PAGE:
By Pia Silvani, CPDT-KA, CCBC
I recently found a lovely videotape of my two Golden Retrievers. A smile came to my face upon seeing this happy-go-lucky pair of “golden oldies” hiking through woods, swimming in lakes and calmly lying by my side during a summer picnic.
Isn’t this why we have pets, to enjoy them as youngsters and adore them as seniors? Thankfully, my four-legged family members lived full lives, Chester to age 12 and Ashley to 15. Why? It is simple; my husband and I kept them active, both physically and mentally. Just as it is important for humans to remain busy during their retirement years, a sound mind and body are crucial for the aging pet. It is up to you to help Rover or Mittens accomplish these lofty goals. As the number of candles on your pet’s birthday cake mounts, a few tips to ease the transition.
For felines who are still spry when the sun goes down, rather than placing their meals in a bowl, hide little pieces of kibble around the home. Searching for food will keep them busy, provide exercise and spark their brains.
Hang toys throughout the house so tabby can enjoy a workout while you are away. It is important to maintain daily play sessions with kitty. These opportunities to interact with you will help her stay fit and sleep better at night.
As a cat’s jumping ability diminishes with age, place stepping boxes next to her favorite elevated viewing areas and/or resting places. In addition to physical exercise, your cat will receive sensory stimulation by “taking in” the great outdoors.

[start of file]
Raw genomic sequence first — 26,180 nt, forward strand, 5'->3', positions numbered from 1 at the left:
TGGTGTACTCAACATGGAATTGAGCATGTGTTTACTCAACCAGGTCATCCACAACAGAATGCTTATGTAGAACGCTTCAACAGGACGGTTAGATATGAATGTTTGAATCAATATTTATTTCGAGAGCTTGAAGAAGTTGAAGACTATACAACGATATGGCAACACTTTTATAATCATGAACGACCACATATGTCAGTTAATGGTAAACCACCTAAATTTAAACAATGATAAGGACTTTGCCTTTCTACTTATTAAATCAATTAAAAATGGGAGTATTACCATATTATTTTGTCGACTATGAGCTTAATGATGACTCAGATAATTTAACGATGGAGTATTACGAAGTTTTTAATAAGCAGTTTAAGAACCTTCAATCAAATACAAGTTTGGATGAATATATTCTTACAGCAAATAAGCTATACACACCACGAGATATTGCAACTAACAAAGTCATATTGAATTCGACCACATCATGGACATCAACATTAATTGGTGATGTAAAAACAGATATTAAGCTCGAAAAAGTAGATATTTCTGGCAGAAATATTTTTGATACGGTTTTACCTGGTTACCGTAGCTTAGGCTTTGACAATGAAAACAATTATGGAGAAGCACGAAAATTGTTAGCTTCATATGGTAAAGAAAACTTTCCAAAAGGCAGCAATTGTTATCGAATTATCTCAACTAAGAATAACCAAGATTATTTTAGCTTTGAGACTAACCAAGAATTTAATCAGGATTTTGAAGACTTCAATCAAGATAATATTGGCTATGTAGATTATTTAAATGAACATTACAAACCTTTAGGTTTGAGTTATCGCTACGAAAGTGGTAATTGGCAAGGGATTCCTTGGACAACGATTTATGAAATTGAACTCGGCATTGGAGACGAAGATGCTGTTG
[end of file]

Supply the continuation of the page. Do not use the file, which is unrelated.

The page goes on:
Offer an additional litter box or one easier to step into. Feline soiling problems can be due to difficulty of litter box access.
Slower and less able to defend themselves, older cats should remain safely indoors.
You can teach an old dog new tricks. Daily leash walks and trick training are ideal ways to give your dog both physical and mental exercise. There are many books available on trick training for the elder dog.
During the day, leave your dog with a few stuffed toys or sterilized bones. These “problem-solvers” can help keep his mind busy in your absence. In addition to cleaning the teeth, chewing bones work muscles in a dog’s neck, legs and back.
Foam, orthopedic-type cushion beds are good for a canine’s joints and allow for easier rising. Teach your dog to roll over on her bed. Not only is it a fun trick, but it helps stretch a pooch’s back muscles.
Exercise - The best time to start learning and exercising is at an early age. And pets need daily stimulation and activity, not only on the weekends when it might be more convenient. Keep a watchful eye on Fido and be careful not to overexert her. At her age she might not be able to go as far or as fast. I don’t recommend starting a jogging program with your ten-year-old dog. But if she has been running with you for years, by all means, continue. Looking for another fun, healthy activity for your pooch? Take her swimming. But check with your veterinarian before starting your animal companion on an exercise program.
Grooming – It is never too late to teach your dog to “stay” while she is being brushed. Put a little peanut butter on a smooth vertical surface, such as the refrigerator, for her to lick so you can keep her stable while brushing. For the most part, cats groom themselves and will require less of your assistance. However, a tasty treat—such as tuna—is always handy when grooming your favorite feline.
We should treasure every moment with our pets, from when they are precocious lads to venerable companions. That has never been truer since losing both of my four-legged senior citizens over the past two years. After each passing, I mourned. But I take great comfort that my losses have given me wonderful memories of irreplaceable friends. Perhaps it is partly the reason we continue to have pets in our lives. People’s enormously enriching relationships with companion animals far outweighs the heartaches accompanying their loss. Hopefully by engaging your pet’s mind, body and spirit, she will be around longer to create even more wonderful memories.